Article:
Independents have welcomed the “small business-friendly” Budget, which contained a raft of beneficial and unexpected measures to support them.
An increase in the National Insurance threshold and a raft of extra allowances have offered indies a surprise boon.
However, indies are also braced for a reduction in margin and logistical issues when the VAT hike to 20% comes into force on January 4.
British Shops and Stores Association (BSSA) deputy managing director Michael Weedon told Drapers that indies would be “pleasantly surprised” by the Budget because there were some measures in there that were unexpected.
He said the rise in the National Insurance (NI) threshold would be “good news” for the indie sector, which employs many part-time staff.
He added: “The £5,000 NI allowance for the first 10 employees is a huge concession for start-ups.”
Nigel Hamilton, president of the Independent Footwear Retailers Association and director of Northern Irish indie Bishops Footwear in Coleraine, said the Government had turned retailers into “a tax collection agency” but echoed the BSSA’s relief at the timing of the VAT rise.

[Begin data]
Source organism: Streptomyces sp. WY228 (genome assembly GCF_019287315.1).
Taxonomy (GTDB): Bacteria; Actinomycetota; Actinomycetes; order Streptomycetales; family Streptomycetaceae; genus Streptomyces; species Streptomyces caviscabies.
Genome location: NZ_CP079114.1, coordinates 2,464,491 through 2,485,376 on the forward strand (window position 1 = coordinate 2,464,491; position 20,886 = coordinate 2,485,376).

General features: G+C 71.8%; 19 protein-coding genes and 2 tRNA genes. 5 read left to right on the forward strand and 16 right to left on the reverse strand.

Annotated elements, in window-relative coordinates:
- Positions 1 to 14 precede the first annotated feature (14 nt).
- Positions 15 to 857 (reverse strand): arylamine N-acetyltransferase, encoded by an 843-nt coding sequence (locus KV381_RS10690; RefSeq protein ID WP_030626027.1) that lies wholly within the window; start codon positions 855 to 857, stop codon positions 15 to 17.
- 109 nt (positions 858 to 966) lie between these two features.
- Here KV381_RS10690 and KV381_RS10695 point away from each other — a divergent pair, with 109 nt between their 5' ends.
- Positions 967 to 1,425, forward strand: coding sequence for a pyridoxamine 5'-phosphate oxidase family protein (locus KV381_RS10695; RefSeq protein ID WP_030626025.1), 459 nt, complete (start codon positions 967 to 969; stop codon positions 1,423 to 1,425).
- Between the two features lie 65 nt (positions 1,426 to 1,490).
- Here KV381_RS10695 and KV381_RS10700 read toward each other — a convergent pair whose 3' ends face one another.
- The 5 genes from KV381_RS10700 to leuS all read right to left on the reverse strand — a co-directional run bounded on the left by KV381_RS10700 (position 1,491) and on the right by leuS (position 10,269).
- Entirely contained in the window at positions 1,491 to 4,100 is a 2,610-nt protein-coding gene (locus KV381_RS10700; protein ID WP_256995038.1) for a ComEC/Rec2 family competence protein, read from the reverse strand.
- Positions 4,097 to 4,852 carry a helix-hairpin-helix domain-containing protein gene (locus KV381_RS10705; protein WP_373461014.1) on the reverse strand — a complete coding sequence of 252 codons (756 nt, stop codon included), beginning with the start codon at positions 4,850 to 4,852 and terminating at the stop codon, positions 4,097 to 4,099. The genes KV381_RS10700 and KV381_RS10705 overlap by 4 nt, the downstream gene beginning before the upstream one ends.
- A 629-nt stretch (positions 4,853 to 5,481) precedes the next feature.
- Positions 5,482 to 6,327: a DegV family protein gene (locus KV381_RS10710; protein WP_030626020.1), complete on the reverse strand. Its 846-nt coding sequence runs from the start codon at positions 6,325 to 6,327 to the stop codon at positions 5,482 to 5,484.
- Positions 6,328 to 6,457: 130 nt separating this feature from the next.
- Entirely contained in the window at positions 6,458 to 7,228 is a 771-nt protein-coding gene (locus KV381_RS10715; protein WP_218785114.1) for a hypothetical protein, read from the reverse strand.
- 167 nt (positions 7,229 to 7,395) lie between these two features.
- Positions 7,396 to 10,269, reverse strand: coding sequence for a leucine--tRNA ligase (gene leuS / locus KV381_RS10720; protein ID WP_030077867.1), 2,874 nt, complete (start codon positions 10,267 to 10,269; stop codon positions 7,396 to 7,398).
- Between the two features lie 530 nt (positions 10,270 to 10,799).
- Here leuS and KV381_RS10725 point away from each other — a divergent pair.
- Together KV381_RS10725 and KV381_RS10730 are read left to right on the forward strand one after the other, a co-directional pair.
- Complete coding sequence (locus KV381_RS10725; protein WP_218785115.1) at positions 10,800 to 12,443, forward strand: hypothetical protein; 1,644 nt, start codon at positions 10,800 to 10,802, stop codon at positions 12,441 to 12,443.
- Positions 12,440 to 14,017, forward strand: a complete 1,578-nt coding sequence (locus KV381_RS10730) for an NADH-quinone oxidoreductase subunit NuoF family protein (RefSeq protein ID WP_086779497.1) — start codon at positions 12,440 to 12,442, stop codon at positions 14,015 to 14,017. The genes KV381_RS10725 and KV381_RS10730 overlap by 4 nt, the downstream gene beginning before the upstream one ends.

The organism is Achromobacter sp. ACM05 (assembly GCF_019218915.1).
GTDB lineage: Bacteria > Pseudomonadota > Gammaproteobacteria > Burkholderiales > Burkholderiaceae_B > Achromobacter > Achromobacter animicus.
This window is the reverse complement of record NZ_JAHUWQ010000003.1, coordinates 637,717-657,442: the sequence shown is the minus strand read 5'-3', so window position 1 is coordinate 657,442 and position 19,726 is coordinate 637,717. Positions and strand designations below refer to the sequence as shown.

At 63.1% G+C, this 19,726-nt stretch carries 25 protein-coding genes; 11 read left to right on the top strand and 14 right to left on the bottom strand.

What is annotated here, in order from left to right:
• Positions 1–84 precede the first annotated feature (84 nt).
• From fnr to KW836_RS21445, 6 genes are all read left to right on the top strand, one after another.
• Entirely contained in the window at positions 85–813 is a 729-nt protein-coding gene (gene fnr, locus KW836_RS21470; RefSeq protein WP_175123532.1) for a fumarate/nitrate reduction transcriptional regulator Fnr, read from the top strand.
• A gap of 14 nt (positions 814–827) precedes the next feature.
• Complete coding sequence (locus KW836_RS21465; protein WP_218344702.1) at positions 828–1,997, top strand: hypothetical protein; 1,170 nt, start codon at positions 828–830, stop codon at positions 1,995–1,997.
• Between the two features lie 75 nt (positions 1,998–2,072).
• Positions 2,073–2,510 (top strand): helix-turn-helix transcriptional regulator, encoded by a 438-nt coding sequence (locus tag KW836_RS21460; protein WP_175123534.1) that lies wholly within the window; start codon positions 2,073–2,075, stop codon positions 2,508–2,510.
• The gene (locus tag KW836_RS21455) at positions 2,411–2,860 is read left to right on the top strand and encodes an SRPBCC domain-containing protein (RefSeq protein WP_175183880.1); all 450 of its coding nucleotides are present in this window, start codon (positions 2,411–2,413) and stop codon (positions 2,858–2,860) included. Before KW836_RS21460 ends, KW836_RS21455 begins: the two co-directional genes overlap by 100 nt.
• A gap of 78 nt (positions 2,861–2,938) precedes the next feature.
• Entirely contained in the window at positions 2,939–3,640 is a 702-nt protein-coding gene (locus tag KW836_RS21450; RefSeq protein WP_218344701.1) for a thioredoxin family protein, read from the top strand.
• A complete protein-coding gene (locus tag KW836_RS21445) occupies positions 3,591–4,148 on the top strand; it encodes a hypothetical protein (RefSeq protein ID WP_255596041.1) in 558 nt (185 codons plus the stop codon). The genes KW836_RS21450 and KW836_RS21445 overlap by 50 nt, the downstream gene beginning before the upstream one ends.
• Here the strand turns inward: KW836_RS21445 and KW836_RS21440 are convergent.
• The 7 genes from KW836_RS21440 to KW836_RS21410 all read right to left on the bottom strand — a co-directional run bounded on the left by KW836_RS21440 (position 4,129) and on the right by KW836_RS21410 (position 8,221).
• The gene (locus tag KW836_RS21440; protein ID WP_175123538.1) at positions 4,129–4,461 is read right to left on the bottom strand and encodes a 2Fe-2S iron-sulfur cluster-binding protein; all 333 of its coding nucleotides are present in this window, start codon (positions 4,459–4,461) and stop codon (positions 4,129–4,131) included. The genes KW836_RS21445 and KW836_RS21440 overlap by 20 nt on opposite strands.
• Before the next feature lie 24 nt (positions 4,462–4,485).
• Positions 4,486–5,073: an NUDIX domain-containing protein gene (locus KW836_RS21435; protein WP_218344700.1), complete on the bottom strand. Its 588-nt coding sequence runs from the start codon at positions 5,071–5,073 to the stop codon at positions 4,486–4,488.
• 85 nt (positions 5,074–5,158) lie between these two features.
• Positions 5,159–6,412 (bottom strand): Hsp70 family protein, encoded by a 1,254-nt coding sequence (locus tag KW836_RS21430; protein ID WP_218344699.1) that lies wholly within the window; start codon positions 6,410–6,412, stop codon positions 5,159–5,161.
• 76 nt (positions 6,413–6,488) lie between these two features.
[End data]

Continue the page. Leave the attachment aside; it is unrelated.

“At least we haven’t made buying commitments [for spring 11],” he said. He added that most indies would “have no choice” but to pass the increase on to the customer.
A number of indies said the VAT increase would affect their buying and sales strategies.
Deryane Tadd, owner of womenswear boutique The Dressing Room in St Albans, said she would not pass price rises on in January but that she would alter her buying strategy for spring 11.
She said: “We will look to do less forward ordering and leave more budget for in-season ordering so we can see what the mood is and react.”
Other stores planned to focus on emerging labels and called on suppliers for more flexible terms.
“My brands have to do a hell of a lot for me now,” said Melanie Trevett, owner of womenswear indie Cristina in Weybridge, Surrey. “They’ve got to give me margin and sell through.”
But other indies shrugged off the VAT rise and were instead focused on the likely impact of unemployment and consumer confidence.
David Weeks, managing director of Edinburgh young fashion indie Xile, said: “VAT going up by 2.5% is not going to be a major factor in whether people buy our clothes. Cuts in the public sector and people losing their jobs are much bigger fears.”